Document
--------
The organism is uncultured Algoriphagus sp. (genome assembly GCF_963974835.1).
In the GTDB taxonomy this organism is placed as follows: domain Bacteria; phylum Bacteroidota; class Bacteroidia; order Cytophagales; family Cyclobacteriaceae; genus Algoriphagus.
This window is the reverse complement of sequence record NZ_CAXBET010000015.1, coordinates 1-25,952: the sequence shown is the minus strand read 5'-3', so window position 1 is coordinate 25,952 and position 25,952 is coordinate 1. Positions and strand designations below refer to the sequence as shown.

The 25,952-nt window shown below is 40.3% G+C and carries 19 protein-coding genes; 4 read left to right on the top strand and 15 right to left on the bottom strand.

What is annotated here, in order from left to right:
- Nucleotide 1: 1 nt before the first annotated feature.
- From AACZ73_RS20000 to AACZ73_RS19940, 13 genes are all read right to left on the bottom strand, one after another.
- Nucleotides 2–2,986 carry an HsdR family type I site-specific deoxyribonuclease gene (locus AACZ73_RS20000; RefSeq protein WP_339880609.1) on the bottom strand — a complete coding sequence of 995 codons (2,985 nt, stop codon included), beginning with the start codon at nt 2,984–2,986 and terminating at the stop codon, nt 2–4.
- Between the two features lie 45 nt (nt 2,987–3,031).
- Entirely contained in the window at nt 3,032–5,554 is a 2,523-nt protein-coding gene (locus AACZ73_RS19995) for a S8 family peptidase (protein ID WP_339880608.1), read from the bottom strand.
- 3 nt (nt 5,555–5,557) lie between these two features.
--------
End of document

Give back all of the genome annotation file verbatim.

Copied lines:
The organism is uncultured Algoriphagus sp. (genome assembly GCF_963974835.1).
In the GTDB taxonomy this organism is placed as follows: domain Bacteria; phylum Bacteroidota; class Bacteroidia; order Cytophagales; family Cyclobacteriaceae; genus Algoriphagus.
This window is the reverse complement of sequence record NZ_CAXBET010000015.1, coordinates 1-25,952: the sequence shown is the minus strand read 5'-3', so window position 1 is coordinate 25,952 and position 25,952 is coordinate 1. Positions and strand designations below refer to the sequence as shown.

The 25,952-nt window shown below is 40.3% G+C and carries 19 protein-coding genes; 4 read left to right on the top strand and 15 right to left on the bottom strand.

What is annotated here, in order from left to right:
- Nucleotide 1: 1 nt before the first annotated feature.
- From AACZ73_RS20000 to AACZ73_RS19940, 13 genes are all read right to left on the bottom strand, one after another.
- Nucleotides 2–2,986 carry an HsdR family type I site-specific deoxyribonuclease gene (locus AACZ73_RS20000; RefSeq protein WP_339880609.1) on the bottom strand — a complete coding sequence of 995 codons (2,985 nt, stop codon included), beginning with the start codon at nt 2,984–2,986 and terminating at the stop codon, nt 2–4.
- Between the two features lie 45 nt (nt 2,987–3,031).
- Entirely contained in the window at nt 3,032–5,554 is a 2,523-nt protein-coding gene (locus AACZ73_RS19995) for a S8 family peptidase (protein ID WP_339880608.1), read from the bottom strand.
- 3 nt (nt 5,555–5,557) lie between these two features.